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Defense Acquisition Regulations System, Department of Defense (DoD).
DoD is issuing a final rule amending the Defense Federal Acquisition Regulation Supplement (DFARS) to extend the Government self-insurance policy to Government property provided under negotiated fixed-price contracts that are awarded on a basis other than submission of certified cost or pricing data.
Effective Date: November 18, 2011.
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FOR FURTHER INFORMATION CONTACT:
Meredith Murphy, telephone (703) 602-1302.
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DoD published a proposed rule at 76 FR 21852 on April 19, 2011. Twenty comments were received from one respondent in response to the proposed rule. None of the comments took issue with the regulatory flexibility analysis in the proposed rule.
II. Discussion and Analysis of the Public Comments
DoD reviewed the public comments in the formation of the final rule. A discussion of the comments is provided below. No changes were made in the rule as a result of those comments.
A. Change Should Be Made at the FAR Level
Comment: The respondent concluded that the proposed revision is being improperly undertaken at the agency level and should instead be undertaken by the FAR Council.
Response: FAR subpart 1.3 authorizes agency regulations that supplement the FAR. These agency regulations may provide additional policies to satisfy the specific needs of the agency. Further, FAR 1.404 authorizes DoD to deviate from the FAR in accordance with the DFARS. DoD has complied with the requirements of FAR subparts 1.3 and 1.4 and DFARS subparts 201.3 and 201.4.
B. The Proposed Rule Is Inconsistent With the FAR
Comment: According to the respondent, the proposed rule violates FAR 16.202-1 and 1.304. The respondent stated that FAR 45.104(a) and FAR 45.201(b) are clearly coupled, while the proposed rule uncouples them.
Response: FAR 16.202-1 states that a firm-fixed-price contract places maximum risk on the contractor and full responsibility for all costs and resulting profit and loss. The FAR already provides that contractors are not liable for loss of Government property under fixed-price contracts awarded on the basis of submission of certified cost or pricing data. The purpose of the DFARS rule is to standardize policy for negotiated fixed-price contracts, whether or not the contract involved the submission of certified cost or pricing data. DoD does not intend to eliminate the need for Alternate I of the clause at FAR 52.245-1. The Government's general practice of self-insuring its risks of loss or damage to Government-furnished property is based on policy, not statute (55 Comp Gen 1321 (1976)), and Government self-insurance of Government property is not universal. There are many examples of contractors retaining responsibility and liability for property loss, e.g., property acquired by contractors by virtue of progress payments is tied to the Government's financing of the contract under the provisions of FAR part 32. It is a well-established and acceptable practice for contractors to retain responsibility and liability for progress payment inventory, because it would make little sense for the Government to both finance the contract and self-insure against property loss.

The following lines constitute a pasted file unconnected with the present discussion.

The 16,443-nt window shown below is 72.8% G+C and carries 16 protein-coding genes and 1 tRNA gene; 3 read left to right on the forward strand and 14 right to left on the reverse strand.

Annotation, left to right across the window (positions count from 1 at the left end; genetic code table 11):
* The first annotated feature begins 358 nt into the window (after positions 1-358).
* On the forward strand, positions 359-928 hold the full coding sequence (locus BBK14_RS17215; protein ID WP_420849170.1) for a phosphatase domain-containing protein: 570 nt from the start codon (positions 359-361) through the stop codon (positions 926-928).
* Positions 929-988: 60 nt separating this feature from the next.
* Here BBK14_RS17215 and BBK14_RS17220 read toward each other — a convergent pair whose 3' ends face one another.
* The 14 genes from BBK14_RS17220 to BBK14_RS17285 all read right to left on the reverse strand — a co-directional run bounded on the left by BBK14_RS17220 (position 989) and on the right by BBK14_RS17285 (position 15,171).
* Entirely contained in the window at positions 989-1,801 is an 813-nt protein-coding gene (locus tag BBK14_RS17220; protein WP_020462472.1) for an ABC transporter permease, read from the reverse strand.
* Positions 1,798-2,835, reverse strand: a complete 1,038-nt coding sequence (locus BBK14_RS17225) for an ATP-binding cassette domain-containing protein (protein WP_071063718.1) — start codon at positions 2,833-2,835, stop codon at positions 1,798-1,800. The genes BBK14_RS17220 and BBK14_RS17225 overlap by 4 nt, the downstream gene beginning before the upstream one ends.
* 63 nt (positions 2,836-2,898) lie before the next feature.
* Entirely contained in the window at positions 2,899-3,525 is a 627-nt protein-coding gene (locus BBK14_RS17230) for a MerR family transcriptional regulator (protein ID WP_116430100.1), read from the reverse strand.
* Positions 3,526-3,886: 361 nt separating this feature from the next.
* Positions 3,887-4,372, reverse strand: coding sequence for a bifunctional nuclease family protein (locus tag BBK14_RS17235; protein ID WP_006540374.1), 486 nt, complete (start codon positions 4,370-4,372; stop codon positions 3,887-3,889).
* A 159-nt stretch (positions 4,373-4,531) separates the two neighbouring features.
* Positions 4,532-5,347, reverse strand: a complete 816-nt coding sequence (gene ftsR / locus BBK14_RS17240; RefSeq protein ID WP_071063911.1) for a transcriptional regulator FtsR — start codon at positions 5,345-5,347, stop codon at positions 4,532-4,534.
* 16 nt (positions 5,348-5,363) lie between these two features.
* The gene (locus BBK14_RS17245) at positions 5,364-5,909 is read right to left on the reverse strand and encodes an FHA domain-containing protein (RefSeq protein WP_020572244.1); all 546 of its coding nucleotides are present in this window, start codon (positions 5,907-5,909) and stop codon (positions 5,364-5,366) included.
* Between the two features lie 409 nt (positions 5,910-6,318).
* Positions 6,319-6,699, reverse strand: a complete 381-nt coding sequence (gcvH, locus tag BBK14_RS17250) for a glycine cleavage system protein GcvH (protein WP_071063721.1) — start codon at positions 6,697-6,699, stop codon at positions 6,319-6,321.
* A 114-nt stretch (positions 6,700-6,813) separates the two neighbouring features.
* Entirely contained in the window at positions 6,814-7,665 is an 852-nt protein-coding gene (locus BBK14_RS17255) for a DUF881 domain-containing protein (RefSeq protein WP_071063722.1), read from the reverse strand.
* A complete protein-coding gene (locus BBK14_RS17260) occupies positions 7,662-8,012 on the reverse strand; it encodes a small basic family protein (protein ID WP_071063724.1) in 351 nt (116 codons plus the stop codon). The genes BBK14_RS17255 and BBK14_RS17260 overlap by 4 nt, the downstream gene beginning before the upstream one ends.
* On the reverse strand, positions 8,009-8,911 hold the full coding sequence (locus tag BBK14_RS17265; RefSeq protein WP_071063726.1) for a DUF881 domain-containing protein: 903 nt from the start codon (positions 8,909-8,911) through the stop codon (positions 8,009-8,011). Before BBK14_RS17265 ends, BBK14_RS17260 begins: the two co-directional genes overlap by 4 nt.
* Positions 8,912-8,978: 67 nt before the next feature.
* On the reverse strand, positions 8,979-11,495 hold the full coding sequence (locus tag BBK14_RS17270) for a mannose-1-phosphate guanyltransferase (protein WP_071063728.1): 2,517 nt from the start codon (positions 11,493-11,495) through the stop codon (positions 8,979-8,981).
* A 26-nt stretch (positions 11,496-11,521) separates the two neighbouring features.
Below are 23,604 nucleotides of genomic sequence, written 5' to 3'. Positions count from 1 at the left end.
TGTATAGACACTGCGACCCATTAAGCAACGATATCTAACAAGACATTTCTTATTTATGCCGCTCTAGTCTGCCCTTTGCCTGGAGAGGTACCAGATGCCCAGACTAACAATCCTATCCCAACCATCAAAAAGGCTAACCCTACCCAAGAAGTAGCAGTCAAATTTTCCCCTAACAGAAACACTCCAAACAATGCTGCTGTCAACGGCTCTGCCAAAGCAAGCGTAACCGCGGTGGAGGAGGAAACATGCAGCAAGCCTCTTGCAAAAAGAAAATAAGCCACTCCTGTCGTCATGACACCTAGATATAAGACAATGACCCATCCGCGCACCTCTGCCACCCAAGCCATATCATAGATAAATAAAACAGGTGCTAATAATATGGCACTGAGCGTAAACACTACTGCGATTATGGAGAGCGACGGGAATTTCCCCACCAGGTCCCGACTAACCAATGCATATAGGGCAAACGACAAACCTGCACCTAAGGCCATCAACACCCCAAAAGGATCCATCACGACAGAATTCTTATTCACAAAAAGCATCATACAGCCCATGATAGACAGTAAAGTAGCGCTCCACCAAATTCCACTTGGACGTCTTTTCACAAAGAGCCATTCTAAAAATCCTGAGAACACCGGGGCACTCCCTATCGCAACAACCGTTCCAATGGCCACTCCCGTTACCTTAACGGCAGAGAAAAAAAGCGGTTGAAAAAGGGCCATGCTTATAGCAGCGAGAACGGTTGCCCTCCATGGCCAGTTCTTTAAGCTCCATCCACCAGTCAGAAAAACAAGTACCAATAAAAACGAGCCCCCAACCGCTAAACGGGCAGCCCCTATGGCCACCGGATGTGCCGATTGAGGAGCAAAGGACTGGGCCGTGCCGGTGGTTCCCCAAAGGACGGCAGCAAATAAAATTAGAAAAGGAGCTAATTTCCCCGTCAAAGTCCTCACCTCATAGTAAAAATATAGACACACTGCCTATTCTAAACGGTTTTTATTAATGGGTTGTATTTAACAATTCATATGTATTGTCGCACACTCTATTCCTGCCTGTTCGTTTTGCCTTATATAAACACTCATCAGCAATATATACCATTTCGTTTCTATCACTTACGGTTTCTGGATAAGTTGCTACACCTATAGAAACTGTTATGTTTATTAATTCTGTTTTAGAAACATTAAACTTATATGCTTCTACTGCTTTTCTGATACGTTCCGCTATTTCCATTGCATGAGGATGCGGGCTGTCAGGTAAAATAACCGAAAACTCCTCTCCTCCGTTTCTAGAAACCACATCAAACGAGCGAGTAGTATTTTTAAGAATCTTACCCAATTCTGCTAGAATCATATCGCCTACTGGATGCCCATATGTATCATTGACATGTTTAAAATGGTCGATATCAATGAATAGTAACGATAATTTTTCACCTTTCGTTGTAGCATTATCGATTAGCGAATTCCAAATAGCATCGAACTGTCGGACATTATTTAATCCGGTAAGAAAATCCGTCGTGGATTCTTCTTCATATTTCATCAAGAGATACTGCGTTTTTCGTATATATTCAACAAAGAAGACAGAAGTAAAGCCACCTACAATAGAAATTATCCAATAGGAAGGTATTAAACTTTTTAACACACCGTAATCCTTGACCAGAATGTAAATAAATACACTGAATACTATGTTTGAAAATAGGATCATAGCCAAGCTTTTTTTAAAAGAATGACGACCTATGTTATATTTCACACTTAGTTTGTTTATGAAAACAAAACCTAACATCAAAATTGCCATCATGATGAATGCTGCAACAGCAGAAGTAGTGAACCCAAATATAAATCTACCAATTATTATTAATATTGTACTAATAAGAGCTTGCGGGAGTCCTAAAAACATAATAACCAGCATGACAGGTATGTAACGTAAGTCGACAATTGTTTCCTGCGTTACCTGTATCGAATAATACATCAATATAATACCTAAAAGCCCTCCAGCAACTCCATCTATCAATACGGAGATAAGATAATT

There is no regulation that affirmatively prohibits the purchase of insurance. The Government Accountability Office (GAO) has held that exceptions to the general rule can be made when (1) the economy sought to be obtained under this policy would be defeated; (2) sound business practice indicates that a savings can be effected; or (3) services or benefits not otherwise available can be obtained by purchasing insurance (see GAO-04-261SP, Principles of Appropriations Law, Volume I, section 10a, “The Self-Insurance Rule”). The DFARS language is not inconsistent with established practice; i.e., to self-insure Government property where it makes sense to do so. To the extent that 245.104 may be inconsistent with FAR 45.104, such inconsistency is authorized by FAR 1.304, in accordance with FAR subpart 1.4 and DFARS subpart 201.4.
With regard to the comment on “coupling” FAR 45.104(a) and FAR 45.201(b), the former reference reads as follows:
(a) Generally, contractors are not held liable for “loss, theft, damage or destruction of Government property” under the following types of contracts:
(1) Cost-reimbursement contracts.
(2) Time-and-material contracts.
(3) Labor-hour contracts.
(4) Fixed-price contracts awarded on the basis of submission of certified cost or pricing data.
FAR 45.201(b) states that, (w)hen Government property is offered for use in a competitive acquisition, solicitations should specify that the contractor is responsible for all “costs related to making the property available for use, such as payment of all transportation, installation, or rehabilitation costs.” The latter paragraph makes no reference to liability for loss or damage to Government property and is, therefore, not coupled or inconsistent with the former reference, FAR 45.104(a). Each FAR subpart describes policy for different aspects of procurement.